Bach’s soul-stirring masterwork proved one of the most moving and unforgettable events of the season in March and one of artistic director Patrick Quigley’s finest achievements. The expressive beauty of the thirteen-voice choir and the lean, period-influenced playing of the Firebird Chamber Orchestra under Quigley’s urgent direction vividly conveyed the grandeur and anguish of this monumental score. (LB)


9. Yuri Bashmet and Evgeny Kissin in Shostakovich’s Viola Sonata.

Two Russian greats at the top of their game played Shostakovich’s Viola Sonata, the composer’s final testament, with probing intensity. The poignancy and dark angularity of this masterpiece emerged in an April performance of incredible power and immediacy, even in the vast space of the Arsht Center’s Knight Concert Hall, meeting Shostakovich’s tormented vision on its own terms. (LB)

Photo: Benjamin Ealovega

10. Violinist James Ehnes

In a June recital for the Coral Gables Congregational Church’s summer concert series, the Canadian violinist exhibited fearless virtuosity and artistry of the highest order. A wonderfully light and Gallic Franck sonata, fiery Bartok and romanticized Mozart prefaced a stellar reading of Saint-Saens’ Sonata No. 1. (LB)


Honorable Mentions

John Adams conducting his own City Noir with the New World Symphony; soprano Christine Brewer in Wagner’s Wesendonck Lieder with the New World Symphony; Florida Grand Opera’s first zarzuela performance with Luisa Fernanda; pianist Jeremy Denk’s formidable recital of Charles Ives’ Sonata No. 1 and Bach’s Goldberg Variations; conductor Alasdair Neale with the New World Symphony in Elgar’s Enigma Variations; the Cleveland Orchestra’s performance of Strauss’s Ein Heldenleben. (DF)

Also Stephane Deneve leading the New World Symphony with idiomatic fluency in a French program with Jean-Yves Thibaudet; Michael Tilson Thomas and the New World Symphony’s Beethoven marathon; Miami Lyric Opera’s delightful production of Donizetti’s L’Elisir d’Amore; the Kalichstein-Laredo-Robinson Trio in a sensuous version of Ravel’s Piano Trio; Kim Kashkashian’s  bracing overview of American works for viola at the SoBe Arts American Masterworks String Festival. (LB)

Dishonorable Mentions

Itzhak Perlman for a mailed-in recital that shows him heading toward a Pavarotti-like decline of full houses and bad music-making. (DF). Also the provincial Munich Symphony under Philippe Entremont’s plodding direction in major scores by Mozart and Schoenberg at the Kravis Center, and the Arsht Center charging top ticket prices for a fading Perlman paired with students in an uneven chamber music program (LB)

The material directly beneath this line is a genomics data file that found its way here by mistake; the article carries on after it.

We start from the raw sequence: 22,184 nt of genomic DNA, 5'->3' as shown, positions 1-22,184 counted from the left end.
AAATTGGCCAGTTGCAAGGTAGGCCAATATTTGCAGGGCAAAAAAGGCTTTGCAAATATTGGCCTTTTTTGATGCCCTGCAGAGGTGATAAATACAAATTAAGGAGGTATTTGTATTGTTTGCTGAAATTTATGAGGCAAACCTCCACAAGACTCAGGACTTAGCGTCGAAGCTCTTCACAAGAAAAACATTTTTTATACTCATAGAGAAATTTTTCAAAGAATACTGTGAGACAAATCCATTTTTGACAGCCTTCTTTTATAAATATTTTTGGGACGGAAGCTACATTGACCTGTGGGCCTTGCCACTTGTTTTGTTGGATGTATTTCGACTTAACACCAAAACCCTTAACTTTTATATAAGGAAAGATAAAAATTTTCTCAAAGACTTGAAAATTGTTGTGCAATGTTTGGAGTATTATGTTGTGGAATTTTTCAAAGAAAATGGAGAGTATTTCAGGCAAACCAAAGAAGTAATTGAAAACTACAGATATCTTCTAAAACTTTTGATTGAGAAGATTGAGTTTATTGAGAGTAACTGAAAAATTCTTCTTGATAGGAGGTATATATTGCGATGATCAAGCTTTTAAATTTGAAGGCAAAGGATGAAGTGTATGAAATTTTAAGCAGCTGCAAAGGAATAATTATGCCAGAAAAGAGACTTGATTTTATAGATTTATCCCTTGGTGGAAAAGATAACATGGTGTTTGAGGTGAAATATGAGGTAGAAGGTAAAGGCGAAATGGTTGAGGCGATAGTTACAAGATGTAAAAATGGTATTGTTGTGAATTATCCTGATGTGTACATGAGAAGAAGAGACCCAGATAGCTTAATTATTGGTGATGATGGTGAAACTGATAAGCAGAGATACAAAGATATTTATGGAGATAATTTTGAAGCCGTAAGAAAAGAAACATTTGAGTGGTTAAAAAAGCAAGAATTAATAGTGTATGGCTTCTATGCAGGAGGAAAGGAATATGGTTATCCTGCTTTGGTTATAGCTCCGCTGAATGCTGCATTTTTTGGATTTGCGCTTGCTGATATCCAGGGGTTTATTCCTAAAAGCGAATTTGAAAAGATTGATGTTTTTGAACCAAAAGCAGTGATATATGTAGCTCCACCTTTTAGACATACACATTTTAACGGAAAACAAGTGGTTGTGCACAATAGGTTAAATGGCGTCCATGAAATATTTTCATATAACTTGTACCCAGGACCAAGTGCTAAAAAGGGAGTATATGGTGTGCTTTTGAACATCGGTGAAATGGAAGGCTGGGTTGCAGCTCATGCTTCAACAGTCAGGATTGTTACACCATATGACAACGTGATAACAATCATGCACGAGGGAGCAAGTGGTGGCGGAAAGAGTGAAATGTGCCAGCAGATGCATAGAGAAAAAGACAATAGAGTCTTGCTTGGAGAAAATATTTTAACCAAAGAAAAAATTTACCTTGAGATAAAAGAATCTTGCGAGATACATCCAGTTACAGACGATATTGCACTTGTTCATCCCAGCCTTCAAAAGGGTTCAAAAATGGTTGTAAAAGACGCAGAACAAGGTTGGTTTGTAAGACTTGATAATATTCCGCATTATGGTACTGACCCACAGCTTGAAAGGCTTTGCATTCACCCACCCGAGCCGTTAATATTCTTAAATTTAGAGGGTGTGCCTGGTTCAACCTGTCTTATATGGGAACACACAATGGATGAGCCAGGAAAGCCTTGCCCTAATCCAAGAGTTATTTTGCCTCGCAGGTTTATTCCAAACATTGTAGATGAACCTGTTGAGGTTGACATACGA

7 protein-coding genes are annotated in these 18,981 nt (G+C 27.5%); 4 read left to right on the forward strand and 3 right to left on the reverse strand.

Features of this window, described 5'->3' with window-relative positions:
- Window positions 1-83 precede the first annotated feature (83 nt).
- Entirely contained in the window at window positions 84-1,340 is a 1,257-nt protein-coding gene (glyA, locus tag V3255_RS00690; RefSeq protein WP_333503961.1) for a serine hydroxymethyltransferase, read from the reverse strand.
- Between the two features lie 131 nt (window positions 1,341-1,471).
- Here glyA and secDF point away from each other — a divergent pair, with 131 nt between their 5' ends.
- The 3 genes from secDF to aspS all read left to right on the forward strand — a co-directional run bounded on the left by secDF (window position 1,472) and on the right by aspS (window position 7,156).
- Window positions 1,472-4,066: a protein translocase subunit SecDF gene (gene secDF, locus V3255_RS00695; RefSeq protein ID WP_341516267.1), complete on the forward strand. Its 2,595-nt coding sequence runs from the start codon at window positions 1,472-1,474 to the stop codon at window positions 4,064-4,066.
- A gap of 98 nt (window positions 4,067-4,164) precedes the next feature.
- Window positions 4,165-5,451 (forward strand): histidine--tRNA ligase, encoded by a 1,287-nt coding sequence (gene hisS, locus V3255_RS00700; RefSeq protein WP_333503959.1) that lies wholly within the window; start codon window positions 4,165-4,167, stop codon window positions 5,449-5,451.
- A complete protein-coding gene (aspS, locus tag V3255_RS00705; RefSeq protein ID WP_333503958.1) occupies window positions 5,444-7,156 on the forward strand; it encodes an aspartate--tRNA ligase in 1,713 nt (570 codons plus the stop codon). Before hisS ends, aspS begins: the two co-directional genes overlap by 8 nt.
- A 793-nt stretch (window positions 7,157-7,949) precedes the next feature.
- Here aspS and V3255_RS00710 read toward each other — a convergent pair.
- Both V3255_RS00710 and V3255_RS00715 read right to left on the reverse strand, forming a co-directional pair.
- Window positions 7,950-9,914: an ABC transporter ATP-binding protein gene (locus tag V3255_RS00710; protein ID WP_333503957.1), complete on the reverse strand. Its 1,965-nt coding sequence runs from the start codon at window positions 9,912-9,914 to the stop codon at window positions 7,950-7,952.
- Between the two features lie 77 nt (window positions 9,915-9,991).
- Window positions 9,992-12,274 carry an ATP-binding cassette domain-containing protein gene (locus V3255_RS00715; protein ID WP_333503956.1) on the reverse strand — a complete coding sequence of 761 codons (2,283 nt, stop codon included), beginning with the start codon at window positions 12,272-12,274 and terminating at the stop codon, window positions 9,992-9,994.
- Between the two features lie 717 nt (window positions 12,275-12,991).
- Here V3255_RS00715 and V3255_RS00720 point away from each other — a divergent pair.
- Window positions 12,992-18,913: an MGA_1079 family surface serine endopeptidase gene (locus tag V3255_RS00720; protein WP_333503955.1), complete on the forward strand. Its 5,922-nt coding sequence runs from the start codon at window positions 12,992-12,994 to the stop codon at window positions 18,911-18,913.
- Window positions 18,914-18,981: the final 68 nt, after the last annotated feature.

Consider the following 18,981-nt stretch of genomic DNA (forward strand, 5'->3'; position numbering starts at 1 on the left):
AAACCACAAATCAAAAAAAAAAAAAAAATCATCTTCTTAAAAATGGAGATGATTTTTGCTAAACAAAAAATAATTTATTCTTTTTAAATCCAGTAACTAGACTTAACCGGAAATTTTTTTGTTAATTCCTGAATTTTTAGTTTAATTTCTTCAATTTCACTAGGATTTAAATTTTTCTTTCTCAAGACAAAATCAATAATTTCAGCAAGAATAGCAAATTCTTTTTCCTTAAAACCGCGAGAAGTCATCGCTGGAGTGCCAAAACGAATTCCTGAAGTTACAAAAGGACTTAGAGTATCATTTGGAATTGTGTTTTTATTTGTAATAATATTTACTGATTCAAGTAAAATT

Distinguished Achievement Award

Alan Johnson has rejuvenated the University of Miami’s Frost Opera Theater, making it South Florida’s only regular venue for contemporary opera. Working with extremely limited resources, Johnson and co-director Dean Southern have produced inventive productions like the recent “Visions of Orpheus,” in which Ricky Ian Gordon and Philip Glass seamlessly shared space with Gluck and Monteverdi. (LB)

Best Debut 

The New World Symphony’s New World Center is a gorgeous hall that has really served its purpose by opening up the orchestra’s concert options. “A Schubert Journey,” for example, was an intensely focused concert that went from the main stage to auxiliary stages mounted above the audience for a concentrated performances of the composer’s symphony, chamber and vocal works. (DF)

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3 Responses to “The Top 10 Performances of 2011”

  1. Posted Dec 23, 2011 at 3:57 pm by Charlene Harb

    Heartiest congratulations to Frost Opera Theater.
    It is notable that Johnson and Southern can produce such high quality within a university
    community and with these limited resources.

  2. Posted Dec 23, 2011 at 5:21 pm by Kristian Toimil

    So happy they mentioned James Ehnes’ intimate and wonderful performance at Coral Gables Congregational Church. However, I really feel that Stephane Deneve and Jean-Yves Thibaudet with the New World Symphony deserved mention in the Top 10. And certainly, the New World Symphony’s very recent performance of Dvorak’s 9th Symphony deserves plaudits. Oh well, still a heck of a year for music in South Florida! Can’t wait for 2012!

  3. Posted Jan 08, 2012 at 1:50 pm by Harvey Rosenwasser

    The Friends of Chamber Music series is perhaps the biggest bargain of Miami’s musical presentations. Often, the groups presented have just performed at Washington’s Kennedy Center or Avery Fisher Hall in New York City where tickets are three times the price. Cheers for Julian Kreege’s continuing efforts!